Here’s the thing, and I really don’t understand this, there are people out there who honestly believe that the disabled are part of some special club. We get “the good parking spaces” and we get to bring out pets with us everywhere. They want to be part of this special club. These people actually feel like they are being discriminated against because they can’t do the same thing. I wish I was kidding.
Do people really think that being disabled is all fun and games? Personally I would love to be able to get around without worrying about falling and hurting myself. I would love not to spend days on end in bed because of extreme pain. I would love to not be dependent on a cane or crutches or a wheelchair. I certainly don’t like people – including those in my own family – think that I am lying about how much pain I am in or that I don’t feel well, that I am exaggerating because I want sympathy or because I am trying to get out of something. It seriously hurts when you own family doesn’t believe you.
Actually, I think that a lot of people with fake service dogs think it is all fun and games. This screenshot was taken from Instagram.
The person even admitted that their dog wasn’t a service dog and that her mom got the vest and all where the dog could go anywhere with them. According to the law, there is no certification for service dogs, and the certifications that come from organization trained dogs only certifies that they trained the dog to their program standards. The SPCA doesn’t certify dogs for service dog work, therapy work, or emotional support animal work. It doesn’t matter how well trained this dog is, because this person can flash an ID from a fake service dog registry – service dog registries are NOT legally recognized – every legit service dog team that comes after them runs the risk of being harassed and discriminated against because the person before them had an ID. It happens every day because business do not know ADA law and they do not train their employees to know it.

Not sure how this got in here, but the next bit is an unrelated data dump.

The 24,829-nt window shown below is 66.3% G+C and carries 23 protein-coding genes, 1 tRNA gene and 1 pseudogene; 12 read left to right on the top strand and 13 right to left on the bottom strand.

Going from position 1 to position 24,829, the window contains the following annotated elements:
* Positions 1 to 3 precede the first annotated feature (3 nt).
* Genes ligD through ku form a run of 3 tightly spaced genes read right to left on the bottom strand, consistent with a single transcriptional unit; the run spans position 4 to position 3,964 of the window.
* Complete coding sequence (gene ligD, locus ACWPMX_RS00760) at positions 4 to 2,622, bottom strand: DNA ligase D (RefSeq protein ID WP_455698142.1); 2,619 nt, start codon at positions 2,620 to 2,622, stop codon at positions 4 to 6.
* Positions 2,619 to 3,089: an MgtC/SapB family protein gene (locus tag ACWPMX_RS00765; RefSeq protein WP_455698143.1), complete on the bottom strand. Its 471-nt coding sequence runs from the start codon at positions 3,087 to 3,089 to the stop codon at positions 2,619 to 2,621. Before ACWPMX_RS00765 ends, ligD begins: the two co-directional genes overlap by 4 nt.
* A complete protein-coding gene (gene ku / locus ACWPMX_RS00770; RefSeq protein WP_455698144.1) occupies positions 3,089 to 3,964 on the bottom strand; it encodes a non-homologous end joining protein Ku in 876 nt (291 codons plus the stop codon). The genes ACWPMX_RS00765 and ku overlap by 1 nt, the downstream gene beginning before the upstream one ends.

I understand that this person had to turn off comments on her account because people were being less than kind about telling her that passing her dog off as a service dog when it was not was breaking the law and telling her what an awful human being she is for doing such a thing.
Disabled people have enough problems without selfish self-entitled people coming along making things harder because they want special treatment too. They want to park their brand new sports cars in handicapped spots where they don’t get scratched. They want to bring their pets with them everywhere because they think it would be cute and they want to get a picture of their dog sitting at the table at Olive Garden with a bread stick in it’s mouth like a cigar for their 5000+ Instagram followers.
If a dog is well behaved why should anyone care? Because there are health and safety regulations that are in place that are being violated that put everyone at risk. There are about 150 zoonotic diseases (diseases that both humans and animals share) that a person can contract from contact with a sick dog. None of us have any way of knowing if a dog has worms or Rocky Mountain Spotted Fever or Leptospirosis (look it up on the CDC website) or Salmonella or any one of a plethora of diseases that could make a person very sick. Do you really want a strange animal that you don’t know the health of coming into contact with fresh produce in a store or having ridden in a grocery cart that you are putting your food in?
Fake service dogs and emotional support animals (or people who wrongly think that ESAs can go anywhere just like service dogs because a website lied to them to make money of the gullible) are a problem for everyone because someone somewhere is going to take things just a little too far and than this happens…
Some reading material:
Speaking for Spot – A veterinarian speaks about fake service dogs
Pets Adviser Special Report – Fake Service Dogs, Real Problem (PDF document)
Anything Pawsable – The Hidden Complications of Fake Service Dogs
SitStay – 7 Unexpected Complications of Fake Service Dogs